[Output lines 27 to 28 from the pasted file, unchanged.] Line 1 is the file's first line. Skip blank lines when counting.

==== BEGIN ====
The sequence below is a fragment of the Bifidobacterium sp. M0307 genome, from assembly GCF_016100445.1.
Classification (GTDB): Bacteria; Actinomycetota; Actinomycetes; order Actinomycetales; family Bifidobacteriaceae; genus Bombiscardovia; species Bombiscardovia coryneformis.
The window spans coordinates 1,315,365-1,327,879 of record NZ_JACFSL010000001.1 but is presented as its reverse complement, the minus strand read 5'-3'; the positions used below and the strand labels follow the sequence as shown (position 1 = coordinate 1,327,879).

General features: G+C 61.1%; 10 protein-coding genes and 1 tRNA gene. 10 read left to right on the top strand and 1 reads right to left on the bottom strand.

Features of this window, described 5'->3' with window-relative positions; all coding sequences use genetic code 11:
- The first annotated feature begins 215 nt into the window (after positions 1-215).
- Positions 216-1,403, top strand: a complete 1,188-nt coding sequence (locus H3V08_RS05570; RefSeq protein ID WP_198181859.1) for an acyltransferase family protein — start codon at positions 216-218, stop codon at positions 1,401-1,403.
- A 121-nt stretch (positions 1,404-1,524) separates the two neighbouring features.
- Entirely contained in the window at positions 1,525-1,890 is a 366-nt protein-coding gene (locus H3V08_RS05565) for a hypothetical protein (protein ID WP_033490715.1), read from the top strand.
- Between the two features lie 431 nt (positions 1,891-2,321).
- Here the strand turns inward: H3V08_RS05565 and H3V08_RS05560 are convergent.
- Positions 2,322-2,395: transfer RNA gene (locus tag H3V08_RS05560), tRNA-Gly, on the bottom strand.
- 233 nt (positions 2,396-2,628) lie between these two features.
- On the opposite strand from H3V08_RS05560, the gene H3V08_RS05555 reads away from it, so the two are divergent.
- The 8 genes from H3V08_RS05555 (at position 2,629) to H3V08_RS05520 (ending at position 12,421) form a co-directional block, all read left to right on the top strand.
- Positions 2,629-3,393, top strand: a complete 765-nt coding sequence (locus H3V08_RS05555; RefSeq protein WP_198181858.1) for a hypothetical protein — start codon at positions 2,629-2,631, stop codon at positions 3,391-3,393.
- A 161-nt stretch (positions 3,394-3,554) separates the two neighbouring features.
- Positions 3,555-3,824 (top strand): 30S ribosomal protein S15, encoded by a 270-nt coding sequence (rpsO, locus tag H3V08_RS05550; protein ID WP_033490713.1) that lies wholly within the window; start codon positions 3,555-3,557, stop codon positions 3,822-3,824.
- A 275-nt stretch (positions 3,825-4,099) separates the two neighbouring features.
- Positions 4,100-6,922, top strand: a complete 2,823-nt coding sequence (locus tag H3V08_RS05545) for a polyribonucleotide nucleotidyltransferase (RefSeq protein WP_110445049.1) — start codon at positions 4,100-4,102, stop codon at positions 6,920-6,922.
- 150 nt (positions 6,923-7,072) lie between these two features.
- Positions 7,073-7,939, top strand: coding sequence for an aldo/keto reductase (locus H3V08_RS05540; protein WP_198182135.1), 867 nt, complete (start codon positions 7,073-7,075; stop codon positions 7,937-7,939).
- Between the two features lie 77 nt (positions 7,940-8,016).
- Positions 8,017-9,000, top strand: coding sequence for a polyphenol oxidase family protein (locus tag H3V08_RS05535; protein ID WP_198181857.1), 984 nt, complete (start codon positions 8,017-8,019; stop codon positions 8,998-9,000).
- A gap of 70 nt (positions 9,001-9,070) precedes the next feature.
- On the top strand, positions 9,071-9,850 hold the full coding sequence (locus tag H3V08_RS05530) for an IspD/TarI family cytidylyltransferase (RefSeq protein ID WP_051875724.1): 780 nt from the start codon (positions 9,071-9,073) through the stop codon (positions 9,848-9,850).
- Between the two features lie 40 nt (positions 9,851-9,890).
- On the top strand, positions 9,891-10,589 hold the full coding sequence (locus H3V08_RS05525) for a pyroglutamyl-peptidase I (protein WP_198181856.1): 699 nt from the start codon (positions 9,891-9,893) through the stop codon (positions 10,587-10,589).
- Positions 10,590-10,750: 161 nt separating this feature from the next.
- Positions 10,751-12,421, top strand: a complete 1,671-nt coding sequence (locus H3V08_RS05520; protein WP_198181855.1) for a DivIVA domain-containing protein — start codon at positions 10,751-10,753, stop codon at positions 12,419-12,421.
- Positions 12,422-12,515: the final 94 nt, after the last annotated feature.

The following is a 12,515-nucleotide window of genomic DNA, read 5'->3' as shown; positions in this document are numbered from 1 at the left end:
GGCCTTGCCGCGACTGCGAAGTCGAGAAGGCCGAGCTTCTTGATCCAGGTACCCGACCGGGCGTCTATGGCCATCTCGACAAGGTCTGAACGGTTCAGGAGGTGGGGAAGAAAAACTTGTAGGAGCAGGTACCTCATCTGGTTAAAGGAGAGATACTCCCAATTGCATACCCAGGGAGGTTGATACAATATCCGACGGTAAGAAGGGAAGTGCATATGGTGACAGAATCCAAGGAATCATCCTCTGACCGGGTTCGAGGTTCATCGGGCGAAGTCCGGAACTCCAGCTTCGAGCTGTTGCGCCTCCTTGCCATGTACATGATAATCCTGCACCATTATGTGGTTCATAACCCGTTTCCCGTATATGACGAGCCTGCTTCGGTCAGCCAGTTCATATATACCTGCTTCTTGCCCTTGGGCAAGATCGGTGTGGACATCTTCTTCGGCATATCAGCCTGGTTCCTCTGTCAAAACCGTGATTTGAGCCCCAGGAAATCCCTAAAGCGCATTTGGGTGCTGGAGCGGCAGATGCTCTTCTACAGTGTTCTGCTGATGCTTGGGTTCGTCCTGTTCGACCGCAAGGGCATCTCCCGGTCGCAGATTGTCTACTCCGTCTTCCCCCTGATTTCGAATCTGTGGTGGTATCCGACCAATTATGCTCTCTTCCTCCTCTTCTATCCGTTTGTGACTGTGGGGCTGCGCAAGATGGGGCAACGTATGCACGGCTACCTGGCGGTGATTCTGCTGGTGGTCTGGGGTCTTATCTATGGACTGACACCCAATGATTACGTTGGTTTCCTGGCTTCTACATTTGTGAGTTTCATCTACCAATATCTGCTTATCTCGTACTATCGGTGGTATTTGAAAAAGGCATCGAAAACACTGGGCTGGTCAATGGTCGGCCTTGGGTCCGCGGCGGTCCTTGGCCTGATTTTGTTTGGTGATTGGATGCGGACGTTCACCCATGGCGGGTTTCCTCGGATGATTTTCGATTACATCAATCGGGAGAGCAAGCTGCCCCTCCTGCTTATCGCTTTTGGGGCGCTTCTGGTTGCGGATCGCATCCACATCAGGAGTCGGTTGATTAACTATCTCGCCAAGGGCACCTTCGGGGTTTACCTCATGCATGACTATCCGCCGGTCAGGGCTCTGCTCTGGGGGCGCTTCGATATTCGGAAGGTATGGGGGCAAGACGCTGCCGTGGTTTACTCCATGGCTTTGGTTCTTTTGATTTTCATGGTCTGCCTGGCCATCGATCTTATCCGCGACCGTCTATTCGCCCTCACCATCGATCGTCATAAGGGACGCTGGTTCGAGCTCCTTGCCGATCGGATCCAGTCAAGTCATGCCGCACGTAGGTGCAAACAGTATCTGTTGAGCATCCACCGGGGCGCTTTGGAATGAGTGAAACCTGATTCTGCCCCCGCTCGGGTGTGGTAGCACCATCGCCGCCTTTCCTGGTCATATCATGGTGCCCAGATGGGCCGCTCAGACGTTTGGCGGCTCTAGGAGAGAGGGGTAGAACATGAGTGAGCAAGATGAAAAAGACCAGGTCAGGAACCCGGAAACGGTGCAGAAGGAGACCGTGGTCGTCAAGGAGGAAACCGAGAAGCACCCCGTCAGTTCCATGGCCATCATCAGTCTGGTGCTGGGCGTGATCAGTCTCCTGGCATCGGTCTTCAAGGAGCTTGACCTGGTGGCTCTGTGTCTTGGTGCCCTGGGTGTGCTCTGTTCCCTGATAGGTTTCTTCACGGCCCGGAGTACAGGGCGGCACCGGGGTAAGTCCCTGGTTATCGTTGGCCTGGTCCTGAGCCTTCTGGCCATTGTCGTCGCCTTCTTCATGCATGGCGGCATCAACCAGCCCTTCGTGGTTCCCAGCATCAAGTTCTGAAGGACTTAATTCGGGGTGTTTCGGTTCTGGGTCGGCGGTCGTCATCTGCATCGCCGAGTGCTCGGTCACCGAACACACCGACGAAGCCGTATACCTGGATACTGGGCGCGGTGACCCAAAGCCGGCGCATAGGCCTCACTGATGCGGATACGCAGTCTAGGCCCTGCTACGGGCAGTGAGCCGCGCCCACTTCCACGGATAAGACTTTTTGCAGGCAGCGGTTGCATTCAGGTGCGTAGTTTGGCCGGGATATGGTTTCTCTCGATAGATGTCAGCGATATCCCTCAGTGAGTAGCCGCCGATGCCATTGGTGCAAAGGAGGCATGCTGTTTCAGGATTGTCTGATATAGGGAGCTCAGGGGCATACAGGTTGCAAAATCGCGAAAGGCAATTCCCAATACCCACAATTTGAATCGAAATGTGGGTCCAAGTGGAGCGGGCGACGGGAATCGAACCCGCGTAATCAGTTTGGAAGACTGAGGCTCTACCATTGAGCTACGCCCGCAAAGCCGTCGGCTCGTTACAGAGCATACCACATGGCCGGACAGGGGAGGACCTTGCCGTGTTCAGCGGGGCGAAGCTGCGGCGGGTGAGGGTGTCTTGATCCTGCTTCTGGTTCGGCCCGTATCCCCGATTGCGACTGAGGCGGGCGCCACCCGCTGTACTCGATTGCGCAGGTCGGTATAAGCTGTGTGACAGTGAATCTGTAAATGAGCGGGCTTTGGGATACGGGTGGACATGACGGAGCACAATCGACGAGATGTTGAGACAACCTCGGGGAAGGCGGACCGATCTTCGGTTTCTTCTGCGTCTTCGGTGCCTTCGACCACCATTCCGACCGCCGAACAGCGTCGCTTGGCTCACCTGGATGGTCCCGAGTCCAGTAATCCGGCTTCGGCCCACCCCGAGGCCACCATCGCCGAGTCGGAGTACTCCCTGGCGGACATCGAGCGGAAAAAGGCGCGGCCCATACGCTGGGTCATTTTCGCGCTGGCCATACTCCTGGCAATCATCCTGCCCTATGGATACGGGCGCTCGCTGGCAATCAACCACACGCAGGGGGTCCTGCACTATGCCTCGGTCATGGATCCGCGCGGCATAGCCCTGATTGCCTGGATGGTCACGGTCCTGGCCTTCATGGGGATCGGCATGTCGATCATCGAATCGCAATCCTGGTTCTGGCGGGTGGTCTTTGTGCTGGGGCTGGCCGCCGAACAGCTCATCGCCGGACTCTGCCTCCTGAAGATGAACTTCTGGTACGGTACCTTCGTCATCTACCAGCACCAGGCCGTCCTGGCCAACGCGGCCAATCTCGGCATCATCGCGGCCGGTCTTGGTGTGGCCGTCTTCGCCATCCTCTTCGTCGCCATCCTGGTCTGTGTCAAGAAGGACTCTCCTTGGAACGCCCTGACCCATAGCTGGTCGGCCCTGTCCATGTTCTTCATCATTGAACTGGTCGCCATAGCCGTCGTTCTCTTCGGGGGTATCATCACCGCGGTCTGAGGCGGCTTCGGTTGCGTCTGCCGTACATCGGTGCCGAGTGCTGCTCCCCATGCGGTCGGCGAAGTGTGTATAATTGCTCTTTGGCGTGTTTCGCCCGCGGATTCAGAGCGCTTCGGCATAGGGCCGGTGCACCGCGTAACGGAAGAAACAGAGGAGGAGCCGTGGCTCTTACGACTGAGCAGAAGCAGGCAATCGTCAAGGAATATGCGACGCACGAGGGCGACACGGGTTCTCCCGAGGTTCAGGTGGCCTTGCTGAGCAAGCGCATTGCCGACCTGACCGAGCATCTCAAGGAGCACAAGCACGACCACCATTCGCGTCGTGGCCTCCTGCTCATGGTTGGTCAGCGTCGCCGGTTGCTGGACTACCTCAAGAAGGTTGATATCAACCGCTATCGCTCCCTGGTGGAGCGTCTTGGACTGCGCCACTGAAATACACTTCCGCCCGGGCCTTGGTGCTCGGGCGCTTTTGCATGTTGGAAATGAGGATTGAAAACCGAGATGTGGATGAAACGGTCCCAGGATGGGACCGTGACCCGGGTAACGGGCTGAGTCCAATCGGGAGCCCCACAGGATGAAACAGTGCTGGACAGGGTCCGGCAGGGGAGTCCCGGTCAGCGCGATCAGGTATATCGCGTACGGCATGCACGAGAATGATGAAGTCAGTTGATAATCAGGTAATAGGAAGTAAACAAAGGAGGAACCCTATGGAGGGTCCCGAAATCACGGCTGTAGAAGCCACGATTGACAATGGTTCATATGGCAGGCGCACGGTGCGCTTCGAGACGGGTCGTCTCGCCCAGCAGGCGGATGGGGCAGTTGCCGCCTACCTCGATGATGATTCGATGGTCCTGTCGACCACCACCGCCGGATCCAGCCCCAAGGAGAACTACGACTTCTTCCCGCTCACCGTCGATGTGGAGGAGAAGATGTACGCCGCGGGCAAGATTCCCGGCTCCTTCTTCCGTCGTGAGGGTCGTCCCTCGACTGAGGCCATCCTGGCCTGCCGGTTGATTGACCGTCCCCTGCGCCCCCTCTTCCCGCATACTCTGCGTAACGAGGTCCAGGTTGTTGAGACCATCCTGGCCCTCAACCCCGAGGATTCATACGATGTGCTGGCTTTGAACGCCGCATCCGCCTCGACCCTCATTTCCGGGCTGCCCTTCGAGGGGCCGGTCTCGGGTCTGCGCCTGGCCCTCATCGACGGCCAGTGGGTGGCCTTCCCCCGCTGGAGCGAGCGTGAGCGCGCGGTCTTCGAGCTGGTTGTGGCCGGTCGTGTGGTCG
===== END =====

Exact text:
- Between the two features lie 40 nt (positions 9,851-9,890).
- On the top strand, positions 9,891-10,589 hold the full coding sequence (locus H3V08_RS05525) for a pyroglutamyl-peptidase I (protein WP_198181856.1): 699 nt from the start codon (positions 9,891-9,893) through the stop codon (positions 10,587-10,589).